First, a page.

1072–73 The sense of the genitives subtly shifts with each phrase: “peace for the world, haven of life, rest from light and companion in darkness” (adapted from Fitch 1987). But Seneca is able to use genitives throughout to create a complicated pattern of repetition and chiasmus: nom. – gen. – nom. – gen. – gen. – nom. – gen. – nom. The pattern is accompanied by alliteration (pāx … portus) and more subtle sound effects: homoeoteleuton of lūcis … noctis and assonance in requiēs … -que comes. 1072 is entirely composed of spondees, suggesting perhaps the peaceful grandeur of Somnus. pāx ō rērum:as often, the plural of rēs means “all things, the world, the universe.” Compare, e.g., the title of Lucretius’ poem Dē rērum nātūrā (“on the nature of the universe”), or Ovid’s praise of Sleep as quiēs rērum in Seneca’s primary model for the section (1065–76n.).

1074 pār: a predicative adjective, describing how Sleep comes to kings and servants.

1075–76 the subject is quī in the previous line: this clause is joined to the clause in 1074 by asyndeton (in English, it is best to join the two by adding “and”).

1075 pavidum lētī: the genitive is objective (AG 347).

1076 longam discere noctem: “to learn about the long night,” i.e., death.

1077 placidus … lēnisque: the adjectives are predicative, and so best translated as adverbs (as usual). The two adjectives for Somnus surround the adjective for Hercules (fessum), thus suggesting the embrace that the Chorus hopes Sleep will grant to Hercules.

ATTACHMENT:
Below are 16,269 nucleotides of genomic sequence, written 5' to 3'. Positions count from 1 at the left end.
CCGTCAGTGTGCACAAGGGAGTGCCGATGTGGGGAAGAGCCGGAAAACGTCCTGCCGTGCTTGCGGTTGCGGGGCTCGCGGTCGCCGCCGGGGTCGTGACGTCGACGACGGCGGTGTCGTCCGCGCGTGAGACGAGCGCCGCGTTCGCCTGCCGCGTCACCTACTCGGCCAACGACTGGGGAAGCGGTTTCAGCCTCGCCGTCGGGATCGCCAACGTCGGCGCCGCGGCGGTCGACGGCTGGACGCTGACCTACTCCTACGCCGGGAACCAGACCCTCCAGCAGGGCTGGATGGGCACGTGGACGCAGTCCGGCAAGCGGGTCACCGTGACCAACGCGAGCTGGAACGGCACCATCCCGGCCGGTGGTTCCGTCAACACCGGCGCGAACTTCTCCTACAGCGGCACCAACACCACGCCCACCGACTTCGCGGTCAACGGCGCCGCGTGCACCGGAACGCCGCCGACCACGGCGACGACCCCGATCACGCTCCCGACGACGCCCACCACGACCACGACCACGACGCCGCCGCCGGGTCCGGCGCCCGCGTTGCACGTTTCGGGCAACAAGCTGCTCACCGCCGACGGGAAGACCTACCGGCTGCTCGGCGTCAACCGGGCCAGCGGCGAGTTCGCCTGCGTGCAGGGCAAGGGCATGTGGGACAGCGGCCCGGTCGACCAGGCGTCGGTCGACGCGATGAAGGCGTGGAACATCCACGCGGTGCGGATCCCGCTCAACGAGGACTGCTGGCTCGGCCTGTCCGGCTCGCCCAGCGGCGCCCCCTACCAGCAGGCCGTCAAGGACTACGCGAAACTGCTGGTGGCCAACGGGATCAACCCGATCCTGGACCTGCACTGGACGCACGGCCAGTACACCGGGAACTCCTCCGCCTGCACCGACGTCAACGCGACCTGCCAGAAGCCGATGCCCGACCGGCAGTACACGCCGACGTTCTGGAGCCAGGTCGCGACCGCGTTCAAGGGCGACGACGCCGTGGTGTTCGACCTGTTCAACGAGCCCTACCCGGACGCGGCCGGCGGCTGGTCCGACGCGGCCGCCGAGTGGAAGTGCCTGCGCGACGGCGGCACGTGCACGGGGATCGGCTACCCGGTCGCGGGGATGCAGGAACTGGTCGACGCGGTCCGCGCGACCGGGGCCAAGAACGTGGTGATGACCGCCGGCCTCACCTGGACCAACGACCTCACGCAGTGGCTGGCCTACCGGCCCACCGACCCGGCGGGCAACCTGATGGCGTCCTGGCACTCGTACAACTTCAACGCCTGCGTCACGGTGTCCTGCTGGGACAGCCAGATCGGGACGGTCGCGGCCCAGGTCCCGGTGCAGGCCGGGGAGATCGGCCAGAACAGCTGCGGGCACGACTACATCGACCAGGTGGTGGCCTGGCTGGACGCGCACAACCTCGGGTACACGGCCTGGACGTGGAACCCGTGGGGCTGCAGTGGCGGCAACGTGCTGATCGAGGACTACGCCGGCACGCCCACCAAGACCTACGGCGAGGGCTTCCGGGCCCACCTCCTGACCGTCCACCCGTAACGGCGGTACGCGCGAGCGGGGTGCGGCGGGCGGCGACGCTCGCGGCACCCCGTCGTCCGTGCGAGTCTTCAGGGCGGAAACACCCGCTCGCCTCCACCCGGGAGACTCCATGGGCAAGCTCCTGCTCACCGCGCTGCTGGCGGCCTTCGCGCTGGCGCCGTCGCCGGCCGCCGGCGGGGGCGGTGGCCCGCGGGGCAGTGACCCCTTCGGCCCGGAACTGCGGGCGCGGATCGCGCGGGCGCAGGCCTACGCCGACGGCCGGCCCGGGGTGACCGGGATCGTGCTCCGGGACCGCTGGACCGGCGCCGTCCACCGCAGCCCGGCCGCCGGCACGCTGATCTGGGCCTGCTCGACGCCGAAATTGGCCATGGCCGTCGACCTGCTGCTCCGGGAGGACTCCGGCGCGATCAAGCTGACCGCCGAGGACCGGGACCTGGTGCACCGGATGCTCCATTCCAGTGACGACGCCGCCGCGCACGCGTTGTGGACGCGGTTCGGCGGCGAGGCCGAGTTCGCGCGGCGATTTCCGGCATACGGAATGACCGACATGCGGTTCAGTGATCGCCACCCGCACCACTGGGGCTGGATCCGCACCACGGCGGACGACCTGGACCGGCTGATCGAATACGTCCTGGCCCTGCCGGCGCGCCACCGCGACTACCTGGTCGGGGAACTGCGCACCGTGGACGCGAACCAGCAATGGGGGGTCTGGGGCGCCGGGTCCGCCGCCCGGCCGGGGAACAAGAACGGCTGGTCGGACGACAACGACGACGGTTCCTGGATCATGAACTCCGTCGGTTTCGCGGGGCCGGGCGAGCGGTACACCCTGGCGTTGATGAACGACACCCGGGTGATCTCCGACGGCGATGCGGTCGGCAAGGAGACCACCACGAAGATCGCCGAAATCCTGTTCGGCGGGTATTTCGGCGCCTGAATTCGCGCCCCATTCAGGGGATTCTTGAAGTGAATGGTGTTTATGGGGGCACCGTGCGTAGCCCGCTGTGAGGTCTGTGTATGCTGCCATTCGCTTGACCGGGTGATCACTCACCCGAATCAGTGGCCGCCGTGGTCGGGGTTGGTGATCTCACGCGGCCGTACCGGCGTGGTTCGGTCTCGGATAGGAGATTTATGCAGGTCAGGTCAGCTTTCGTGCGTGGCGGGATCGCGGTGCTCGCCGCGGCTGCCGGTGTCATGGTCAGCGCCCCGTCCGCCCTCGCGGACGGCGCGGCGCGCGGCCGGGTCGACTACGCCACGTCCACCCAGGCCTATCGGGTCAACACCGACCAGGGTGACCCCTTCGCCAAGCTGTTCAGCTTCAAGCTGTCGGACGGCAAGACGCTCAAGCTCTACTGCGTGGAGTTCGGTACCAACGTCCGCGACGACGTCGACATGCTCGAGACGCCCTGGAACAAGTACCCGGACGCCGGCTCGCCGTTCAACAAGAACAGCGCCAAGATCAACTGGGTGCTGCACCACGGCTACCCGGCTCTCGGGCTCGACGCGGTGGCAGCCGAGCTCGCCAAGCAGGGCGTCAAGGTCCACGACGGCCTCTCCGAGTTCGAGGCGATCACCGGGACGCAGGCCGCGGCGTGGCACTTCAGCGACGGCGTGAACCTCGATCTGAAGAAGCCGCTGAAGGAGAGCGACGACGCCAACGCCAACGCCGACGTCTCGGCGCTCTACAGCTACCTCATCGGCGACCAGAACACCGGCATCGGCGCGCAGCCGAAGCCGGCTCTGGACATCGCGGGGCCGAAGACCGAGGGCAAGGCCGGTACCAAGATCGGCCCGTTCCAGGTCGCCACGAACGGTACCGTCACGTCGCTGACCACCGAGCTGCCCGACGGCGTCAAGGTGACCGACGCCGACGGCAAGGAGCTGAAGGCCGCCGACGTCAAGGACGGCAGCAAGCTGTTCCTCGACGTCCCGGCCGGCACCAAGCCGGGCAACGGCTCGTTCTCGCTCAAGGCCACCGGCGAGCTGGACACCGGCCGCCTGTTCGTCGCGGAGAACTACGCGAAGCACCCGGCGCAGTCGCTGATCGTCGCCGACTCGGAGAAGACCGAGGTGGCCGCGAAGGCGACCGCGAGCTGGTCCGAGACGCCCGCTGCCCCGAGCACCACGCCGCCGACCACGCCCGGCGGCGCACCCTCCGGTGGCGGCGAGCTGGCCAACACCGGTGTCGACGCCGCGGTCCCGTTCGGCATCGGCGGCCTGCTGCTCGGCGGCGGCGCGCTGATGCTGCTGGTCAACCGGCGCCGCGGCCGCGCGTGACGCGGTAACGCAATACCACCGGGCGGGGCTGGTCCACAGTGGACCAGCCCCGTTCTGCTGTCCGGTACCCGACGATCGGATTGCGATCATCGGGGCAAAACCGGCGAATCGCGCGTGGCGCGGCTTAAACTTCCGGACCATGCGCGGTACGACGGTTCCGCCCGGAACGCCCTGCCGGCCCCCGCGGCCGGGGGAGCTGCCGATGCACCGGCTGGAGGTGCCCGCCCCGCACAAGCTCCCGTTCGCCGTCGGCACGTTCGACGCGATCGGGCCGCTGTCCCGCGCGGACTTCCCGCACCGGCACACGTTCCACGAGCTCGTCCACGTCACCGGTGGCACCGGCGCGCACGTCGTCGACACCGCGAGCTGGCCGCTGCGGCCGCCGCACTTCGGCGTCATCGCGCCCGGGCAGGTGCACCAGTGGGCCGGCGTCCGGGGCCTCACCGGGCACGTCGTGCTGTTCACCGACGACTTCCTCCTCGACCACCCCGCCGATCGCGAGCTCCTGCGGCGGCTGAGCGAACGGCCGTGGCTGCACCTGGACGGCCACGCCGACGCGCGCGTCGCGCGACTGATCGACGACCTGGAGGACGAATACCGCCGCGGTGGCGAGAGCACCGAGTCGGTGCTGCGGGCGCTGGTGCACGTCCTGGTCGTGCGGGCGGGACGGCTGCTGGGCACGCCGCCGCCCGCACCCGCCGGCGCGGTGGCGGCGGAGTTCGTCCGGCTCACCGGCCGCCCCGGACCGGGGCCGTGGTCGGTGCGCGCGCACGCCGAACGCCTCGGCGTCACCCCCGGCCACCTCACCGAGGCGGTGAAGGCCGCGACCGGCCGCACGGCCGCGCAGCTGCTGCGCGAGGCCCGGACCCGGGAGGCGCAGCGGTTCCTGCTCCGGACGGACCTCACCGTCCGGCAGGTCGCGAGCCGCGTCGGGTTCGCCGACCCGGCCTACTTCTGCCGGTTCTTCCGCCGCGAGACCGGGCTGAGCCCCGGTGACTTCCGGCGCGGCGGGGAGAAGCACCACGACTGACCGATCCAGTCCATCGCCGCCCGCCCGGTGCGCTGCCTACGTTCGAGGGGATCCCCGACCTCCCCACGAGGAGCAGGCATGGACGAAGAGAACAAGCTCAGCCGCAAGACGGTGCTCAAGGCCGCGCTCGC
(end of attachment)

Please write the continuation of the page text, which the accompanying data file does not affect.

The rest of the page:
1078 torpōre gravī: ablative of means (AG 408), to be taken with both preme and dēvinctum.     dēvinctum: from - + vinciō, vincīre (“to bind”), not to be confused with dē + vincō, vincere (“to defeat”); this mistake is found in some of the manuscripts, which read dēvictum.   

1079 indomitōs … artūs: Hercules’ limbs are “untamed,” even though sleep is traditionally the “tamer of all things” (pandamatōr in Homer, Iliad 24.5, Odyssey 9.373). alliget: continues the imagery of binding suggested by dēvinctum in the previous line. 

1080–81 prius … quam: “before” or “until.” The two words are sometimes separated, and sometimes written as one word. They may be followed by either an indicative or a subjunctive (AG 551), here by the subjunctive repetat, perhaps suggesting some uncertainty as to whether Hercules will regain his sanity.

1081 mēns repetat prīstina cursum: Hercules’ mind has gone off course and must be brought back on track. prīstinamodifies mēns, but it is more naturally translated with cursus, as a transferred epithet, otherwise known as hypallage.

mōnstrum mōnstrī n.: monster; omen

melius; optimē: better; best

flectō flectere flēxī flexus: to bend; turn, direct; persuade

domitor –ōris m.: tamer, conquerer

requiēs –ētis or ēī f.: repose, respite

melior melius: better

astrifer –fera –ferum: star-bearing, stary

languidus –a –um: weak, sluggish, feeble

futūrus –a –um: about to be; future

pessimus –a –um: worst

portus portūs m.: entrance; harbor, refuge

requiēs –ētis or ēī f.: repose, respite

famulus –ī m.: servant, attendant 

pavidus –a –um: scared, frightened

lētum letī n.: death

placidus –a –um: gentle, calm; pleasant

lēnis –e: soft, mild, gentle

dēvinciō –īre –vinxī –vinctus: to bind fast; bind

torpor torpōris m.: numbness, torpor, listlessness

sopor –ōris m.: deep sleep

indomitus –a –um: untamed, wild

adligō adligāre adligāvī adligātus: to tie to, bind

artus artūs m.: joint; limb

torvus –a –um: keen, stern; wild, savage

linquō linquere līquī: to leave, forsake

prīstinus –a –um: former, previous